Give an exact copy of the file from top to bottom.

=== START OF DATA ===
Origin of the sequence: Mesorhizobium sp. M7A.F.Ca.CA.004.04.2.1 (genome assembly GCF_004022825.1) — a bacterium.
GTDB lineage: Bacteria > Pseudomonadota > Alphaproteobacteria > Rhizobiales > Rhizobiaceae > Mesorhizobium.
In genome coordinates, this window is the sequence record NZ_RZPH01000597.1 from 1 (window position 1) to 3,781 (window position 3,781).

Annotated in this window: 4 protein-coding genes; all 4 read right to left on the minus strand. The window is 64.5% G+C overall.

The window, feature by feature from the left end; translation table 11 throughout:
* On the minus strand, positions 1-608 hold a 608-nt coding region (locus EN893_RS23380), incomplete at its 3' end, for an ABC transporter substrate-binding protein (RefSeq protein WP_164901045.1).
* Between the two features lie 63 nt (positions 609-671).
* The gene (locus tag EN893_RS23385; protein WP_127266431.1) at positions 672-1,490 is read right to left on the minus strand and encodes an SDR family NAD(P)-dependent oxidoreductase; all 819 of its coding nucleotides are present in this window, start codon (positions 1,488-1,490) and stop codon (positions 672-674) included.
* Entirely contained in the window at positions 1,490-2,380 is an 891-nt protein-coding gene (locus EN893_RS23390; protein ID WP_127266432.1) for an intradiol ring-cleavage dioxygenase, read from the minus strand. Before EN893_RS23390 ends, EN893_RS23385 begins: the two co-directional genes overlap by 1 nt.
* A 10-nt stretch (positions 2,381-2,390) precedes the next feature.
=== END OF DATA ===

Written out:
Origin of the sequence: Mesorhizobium sp. M7A.F.Ca.CA.004.04.2.1 (genome assembly GCF_004022825.1) — a bacterium.
GTDB lineage: Bacteria > Pseudomonadota > Alphaproteobacteria > Rhizobiales > Rhizobiaceae > Mesorhizobium.
In genome coordinates, this window is the sequence record NZ_RZPH01000597.1 from 1 (window position 1) to 3,781 (window position 3,781).

Annotated in this window: 4 protein-coding genes; all 4 read right to left on the minus strand. The window is 64.5% G+C overall.

The window, feature by feature from the left end; translation table 11 throughout:
* On the minus strand, positions 1-608 hold a 608-nt coding region (locus EN893_RS23380), incomplete at its 3' end, for an ABC transporter substrate-binding protein (RefSeq protein WP_164901045.1).
* Between the two features lie 63 nt (positions 609-671).
* The gene (locus tag EN893_RS23385; protein WP_127266431.1) at positions 672-1,490 is read right to left on the minus strand and encodes an SDR family NAD(P)-dependent oxidoreductase; all 819 of its coding nucleotides are present in this window, start codon (positions 1,488-1,490) and stop codon (positions 672-674) included.
* Entirely contained in the window at positions 1,490-2,380 is an 891-nt protein-coding gene (locus EN893_RS23390; protein ID WP_127266432.1) for an intradiol ring-cleavage dioxygenase, read from the minus strand. Before EN893_RS23390 ends, EN893_RS23385 begins: the two co-directional genes overlap by 1 nt.
* A 10-nt stretch (positions 2,381-2,390) precedes the next feature.